Hard Truths of Entrepreneurship

Over 25 years ago, I took the plunge and started my own business. And it looked nothing like what I expected.

Security. I expected it would make my family and I feel more secure.

Freedom. I expected that I would have more freedom in how I spent my time.

Passion. I expected that I would get to work in my passion all the time.

 

However, I was very quickly faced with some hard truths of entrepreneurship. Hard truths that pulled the rose-colored glasses off of my eyes, leaving the harsh realities of business for me to experience fully.

 

Instead of security, most of my time in business has felt more like walking on jello.
Will this venture work? Should I continue down this path?

Instead of freedom, I often had to work very long hours and make some difficult decisions about where I spent my time. Do I go to my son’s baseball game? Do I have to miss another family dinner?

Instead of working in my passion immediately, I found myself spending a lot of time doing mostly things I didn’t much care for. Do I really have to make phone calls? Do I have to spend money and time at leads groups?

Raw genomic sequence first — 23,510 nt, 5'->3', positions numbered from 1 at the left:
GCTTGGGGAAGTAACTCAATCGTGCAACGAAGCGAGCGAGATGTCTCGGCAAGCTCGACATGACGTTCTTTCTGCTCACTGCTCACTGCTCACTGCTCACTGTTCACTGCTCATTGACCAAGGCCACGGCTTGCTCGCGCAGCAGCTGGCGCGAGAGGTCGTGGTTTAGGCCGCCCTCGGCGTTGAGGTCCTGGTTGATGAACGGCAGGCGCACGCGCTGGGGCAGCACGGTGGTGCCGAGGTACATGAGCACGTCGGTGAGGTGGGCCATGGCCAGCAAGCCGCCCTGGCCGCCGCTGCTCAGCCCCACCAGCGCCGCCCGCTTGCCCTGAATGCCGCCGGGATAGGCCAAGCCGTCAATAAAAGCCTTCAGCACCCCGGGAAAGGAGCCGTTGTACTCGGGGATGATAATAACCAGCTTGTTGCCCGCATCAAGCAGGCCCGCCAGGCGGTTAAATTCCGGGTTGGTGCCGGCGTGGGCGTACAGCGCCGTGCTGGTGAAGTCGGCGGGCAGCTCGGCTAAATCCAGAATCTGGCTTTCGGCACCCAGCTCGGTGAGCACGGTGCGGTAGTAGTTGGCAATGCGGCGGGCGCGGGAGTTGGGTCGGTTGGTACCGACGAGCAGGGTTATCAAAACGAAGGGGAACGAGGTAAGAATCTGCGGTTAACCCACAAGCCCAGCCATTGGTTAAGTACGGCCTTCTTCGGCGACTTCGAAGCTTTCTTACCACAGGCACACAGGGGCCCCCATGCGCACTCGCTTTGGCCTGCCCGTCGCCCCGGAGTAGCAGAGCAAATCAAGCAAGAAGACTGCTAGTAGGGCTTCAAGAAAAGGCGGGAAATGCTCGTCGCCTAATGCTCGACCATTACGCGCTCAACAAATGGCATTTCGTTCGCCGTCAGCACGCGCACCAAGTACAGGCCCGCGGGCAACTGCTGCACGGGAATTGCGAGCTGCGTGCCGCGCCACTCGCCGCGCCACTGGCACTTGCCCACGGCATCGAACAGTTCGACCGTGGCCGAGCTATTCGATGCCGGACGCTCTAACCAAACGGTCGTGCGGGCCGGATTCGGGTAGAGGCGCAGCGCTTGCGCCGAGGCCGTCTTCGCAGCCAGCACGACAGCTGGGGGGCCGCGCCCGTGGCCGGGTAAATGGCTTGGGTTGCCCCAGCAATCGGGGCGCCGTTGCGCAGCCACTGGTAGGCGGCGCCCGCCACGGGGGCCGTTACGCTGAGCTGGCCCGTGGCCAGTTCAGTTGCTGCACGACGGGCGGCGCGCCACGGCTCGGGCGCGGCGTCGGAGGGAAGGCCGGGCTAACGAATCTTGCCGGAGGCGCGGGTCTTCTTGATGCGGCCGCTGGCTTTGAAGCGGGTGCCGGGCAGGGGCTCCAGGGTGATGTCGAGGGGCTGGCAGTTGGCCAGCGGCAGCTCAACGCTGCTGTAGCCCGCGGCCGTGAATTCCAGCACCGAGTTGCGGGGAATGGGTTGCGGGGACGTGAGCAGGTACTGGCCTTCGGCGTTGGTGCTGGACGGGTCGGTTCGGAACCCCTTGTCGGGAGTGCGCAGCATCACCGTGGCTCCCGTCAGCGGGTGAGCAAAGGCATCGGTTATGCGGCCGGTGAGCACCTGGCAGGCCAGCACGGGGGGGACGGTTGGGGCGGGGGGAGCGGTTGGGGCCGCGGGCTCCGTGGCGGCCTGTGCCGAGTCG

Now, it is true that today I feel much more secure, have more freedom with my time, and get to work in where I am most passionate. However, I had to work many years and make many hard decisions to get here.

 

Entrepreneurs in the Media

hard truths of entrepreneurship

The media today paints a very perfect and glamorous picture of entrepreneurs. The big entrepreneurs of the day and their stories are treated much like movie stars. We pick up magazines and read articles about the Mark Zuckerberg’s and the Steve Jobs’ of the world and we “Ooh & Ahh”. We seek to be like them because we see their current success.